About 20 Cal State Fullerton students are placing the finishing touches on written and oral histories they’ll share with a special German delegation Saturday, March 12, at the first Long Table event in the United States.
The event, founded as “Lange Tafel” more than 10 years ago by Berlin-based artist Isabella Mamatis, encourages people to record and share their immigration stories. Mamatis, her daughter Clara Tucholsky, and a group of German residents traveled to California to assist in the inaugural U.S. event.
History professor Cora Granata organized the event at Grand Park in Los Angeles with host — CSUF’s Center for Oral and Public History — and the LA-Berlin Sister City Partnership. It’s a project Granata dreamed of since she attended the 2014 annual events in Kreuzberg.
“I was looking at ways to develop partnerships in Berlin that would bring international opportunities to our students,” Granata said. “I was impressed by the way it brought a community together and fostered civic engagement through collective storytelling.”
Students in Granata’s Community History course shifted from studying the techniques of gathering and archiving history to gaining practical experience sharing personal stories publically and planning an oral-history themed festival. They recorded the oral histories of friends and family members who emigrated from far away borders in Nigeria, Colombia and Japan, and traveled this week to mentor fourth-grade storytellers at Goethe International Charter School in Los Angeles.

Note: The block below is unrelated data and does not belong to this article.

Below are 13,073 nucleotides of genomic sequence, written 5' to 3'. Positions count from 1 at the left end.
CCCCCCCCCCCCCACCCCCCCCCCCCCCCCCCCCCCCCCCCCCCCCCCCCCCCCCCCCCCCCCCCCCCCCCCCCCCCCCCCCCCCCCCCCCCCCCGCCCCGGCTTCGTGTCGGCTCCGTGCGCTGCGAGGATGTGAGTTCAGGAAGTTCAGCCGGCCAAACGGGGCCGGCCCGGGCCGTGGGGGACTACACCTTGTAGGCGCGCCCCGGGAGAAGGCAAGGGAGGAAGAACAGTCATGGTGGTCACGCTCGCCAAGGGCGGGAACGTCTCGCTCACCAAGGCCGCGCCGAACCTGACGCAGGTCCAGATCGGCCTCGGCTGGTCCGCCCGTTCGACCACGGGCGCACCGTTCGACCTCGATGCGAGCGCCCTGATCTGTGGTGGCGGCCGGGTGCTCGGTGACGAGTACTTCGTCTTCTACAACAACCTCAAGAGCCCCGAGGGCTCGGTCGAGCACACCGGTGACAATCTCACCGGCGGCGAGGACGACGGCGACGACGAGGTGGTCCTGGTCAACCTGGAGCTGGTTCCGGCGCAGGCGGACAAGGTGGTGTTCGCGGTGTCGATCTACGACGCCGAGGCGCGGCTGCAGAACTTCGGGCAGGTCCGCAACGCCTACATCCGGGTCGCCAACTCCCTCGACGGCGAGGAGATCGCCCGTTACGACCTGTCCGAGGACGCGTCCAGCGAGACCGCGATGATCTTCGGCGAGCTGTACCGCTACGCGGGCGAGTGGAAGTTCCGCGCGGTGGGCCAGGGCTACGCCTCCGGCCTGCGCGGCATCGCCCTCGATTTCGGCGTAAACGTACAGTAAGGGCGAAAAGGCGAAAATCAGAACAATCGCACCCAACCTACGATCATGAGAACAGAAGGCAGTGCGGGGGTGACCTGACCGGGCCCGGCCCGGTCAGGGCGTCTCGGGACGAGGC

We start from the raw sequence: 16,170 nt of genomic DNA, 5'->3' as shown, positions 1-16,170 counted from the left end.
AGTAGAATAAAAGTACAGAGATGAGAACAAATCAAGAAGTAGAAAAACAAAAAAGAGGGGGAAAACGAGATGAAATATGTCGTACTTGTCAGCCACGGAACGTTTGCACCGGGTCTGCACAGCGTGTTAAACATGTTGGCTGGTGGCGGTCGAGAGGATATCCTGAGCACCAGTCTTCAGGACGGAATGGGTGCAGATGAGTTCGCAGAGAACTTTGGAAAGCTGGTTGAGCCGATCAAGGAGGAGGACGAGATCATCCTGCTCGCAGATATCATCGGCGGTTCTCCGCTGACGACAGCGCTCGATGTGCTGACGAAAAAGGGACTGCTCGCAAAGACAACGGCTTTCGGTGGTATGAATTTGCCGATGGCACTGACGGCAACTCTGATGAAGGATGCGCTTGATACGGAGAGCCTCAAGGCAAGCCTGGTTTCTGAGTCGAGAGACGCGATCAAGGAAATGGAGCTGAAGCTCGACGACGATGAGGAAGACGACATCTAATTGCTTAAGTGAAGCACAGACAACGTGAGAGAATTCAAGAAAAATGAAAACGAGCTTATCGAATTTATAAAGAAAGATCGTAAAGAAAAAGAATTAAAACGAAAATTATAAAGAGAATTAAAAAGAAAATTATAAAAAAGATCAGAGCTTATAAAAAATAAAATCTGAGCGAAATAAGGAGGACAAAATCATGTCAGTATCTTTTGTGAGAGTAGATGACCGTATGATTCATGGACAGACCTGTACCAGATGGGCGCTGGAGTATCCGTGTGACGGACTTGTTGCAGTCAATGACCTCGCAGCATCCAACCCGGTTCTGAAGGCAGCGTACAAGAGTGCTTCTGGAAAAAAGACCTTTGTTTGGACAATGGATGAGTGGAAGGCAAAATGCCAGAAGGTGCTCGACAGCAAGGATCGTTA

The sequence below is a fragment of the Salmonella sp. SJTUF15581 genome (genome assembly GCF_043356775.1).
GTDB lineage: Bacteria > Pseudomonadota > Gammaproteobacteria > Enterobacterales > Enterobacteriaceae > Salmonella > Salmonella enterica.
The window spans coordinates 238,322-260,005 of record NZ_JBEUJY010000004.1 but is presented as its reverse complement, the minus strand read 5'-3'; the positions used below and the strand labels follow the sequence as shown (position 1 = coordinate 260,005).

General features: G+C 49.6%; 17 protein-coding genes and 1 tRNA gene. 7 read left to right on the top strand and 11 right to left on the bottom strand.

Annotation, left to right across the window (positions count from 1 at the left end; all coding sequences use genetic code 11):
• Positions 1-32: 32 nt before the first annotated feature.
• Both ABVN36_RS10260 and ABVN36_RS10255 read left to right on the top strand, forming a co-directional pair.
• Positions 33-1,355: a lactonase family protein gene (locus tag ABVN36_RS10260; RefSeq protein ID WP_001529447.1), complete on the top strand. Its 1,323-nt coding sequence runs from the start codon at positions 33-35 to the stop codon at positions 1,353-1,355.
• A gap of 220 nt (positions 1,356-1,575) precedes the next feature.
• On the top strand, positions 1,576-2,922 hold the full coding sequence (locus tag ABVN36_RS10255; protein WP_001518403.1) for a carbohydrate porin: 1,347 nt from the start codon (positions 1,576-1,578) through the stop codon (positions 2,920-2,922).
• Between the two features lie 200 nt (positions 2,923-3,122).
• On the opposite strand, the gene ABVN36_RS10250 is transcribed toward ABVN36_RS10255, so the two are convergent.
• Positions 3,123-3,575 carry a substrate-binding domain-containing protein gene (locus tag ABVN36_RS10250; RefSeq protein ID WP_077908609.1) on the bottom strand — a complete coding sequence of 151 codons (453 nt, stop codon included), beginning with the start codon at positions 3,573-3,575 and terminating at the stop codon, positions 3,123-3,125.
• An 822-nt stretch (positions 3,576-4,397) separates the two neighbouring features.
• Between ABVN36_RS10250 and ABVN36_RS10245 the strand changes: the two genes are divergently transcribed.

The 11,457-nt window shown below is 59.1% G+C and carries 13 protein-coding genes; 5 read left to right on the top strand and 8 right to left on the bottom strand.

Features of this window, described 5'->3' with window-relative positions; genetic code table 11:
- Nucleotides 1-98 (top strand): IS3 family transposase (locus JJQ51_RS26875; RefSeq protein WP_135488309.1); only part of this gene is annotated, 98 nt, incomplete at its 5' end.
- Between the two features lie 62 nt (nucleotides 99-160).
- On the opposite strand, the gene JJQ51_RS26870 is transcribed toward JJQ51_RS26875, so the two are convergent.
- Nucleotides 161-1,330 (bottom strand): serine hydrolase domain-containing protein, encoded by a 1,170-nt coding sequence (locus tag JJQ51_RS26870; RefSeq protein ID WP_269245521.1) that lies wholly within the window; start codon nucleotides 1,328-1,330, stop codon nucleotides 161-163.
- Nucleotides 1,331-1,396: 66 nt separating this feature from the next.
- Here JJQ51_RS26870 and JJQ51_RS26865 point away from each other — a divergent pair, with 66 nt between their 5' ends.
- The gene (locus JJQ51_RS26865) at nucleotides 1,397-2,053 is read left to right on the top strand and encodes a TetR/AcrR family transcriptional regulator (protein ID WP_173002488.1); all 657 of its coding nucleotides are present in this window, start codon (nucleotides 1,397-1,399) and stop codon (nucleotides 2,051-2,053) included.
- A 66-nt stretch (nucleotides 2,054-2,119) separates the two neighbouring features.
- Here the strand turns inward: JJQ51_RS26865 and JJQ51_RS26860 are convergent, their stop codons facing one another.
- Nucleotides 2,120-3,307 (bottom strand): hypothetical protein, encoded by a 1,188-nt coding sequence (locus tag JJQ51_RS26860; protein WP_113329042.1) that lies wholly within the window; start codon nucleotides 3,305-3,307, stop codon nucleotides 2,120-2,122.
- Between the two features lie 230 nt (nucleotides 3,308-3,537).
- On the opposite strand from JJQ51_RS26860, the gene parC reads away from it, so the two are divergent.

Planning and promoting the event, its musical entertainment and a related website have drawn the attention of campus students studying not just history, but communications, music, marketing and linguistics.
The project develops the students’ empathy, said Granata.
“It opens their eyes to a wider world, and helps them understand that other nations besides their own are dealing with the important issue of immigration,” she said. “It puts trends in Southern California into a broader global perspective for them. Many of these students have never had the chance to travel internationally, so this class is bringing the international visitors to them.”
Graduate student and history major Mark Garcia is a presenter at Saturday’s event. He’ll share an interview with Manoushak Gekchyan of Costa Mesa. Gekchyan, the mother of Garcia’s lifelong friend, shared her story of fleeing Armenia in the 1980s, while it was part of the Soviet Union. At the time, Garcia’s friend was 5 and his sister 2. Gekchyan and her husband were in their 30s.
The family spoke no English and had little more than passports and the name of a sponsor. The journey stalled two days at the Russian border and a week in Italy. Though told humbly, the family’s tenacity and resilience were apparent, yet his friend had never shared such details.
“I knew the story, but I didn’t know about their whole struggle,” Garcia said. “You may have friends your whole life, but you don’t often deep dive into their life.”
Classmate Victoria Perez interviewed a distant relative who emigrated from Colombia. Her story and photos will appear on a clothesline-like display with the tales of others, at the Long Table event.
“They all came for different reasons, but they started a life here, and they all know how it feels to be an immigrant,” said Perez, a graduate student studying history.
Granata will take a group of CSUF students to Berlin this summer as part of the College of Humanities and Social Sciences Study Abroad Program, and the group will participate in a July “Lange Tafel” event in Berlin.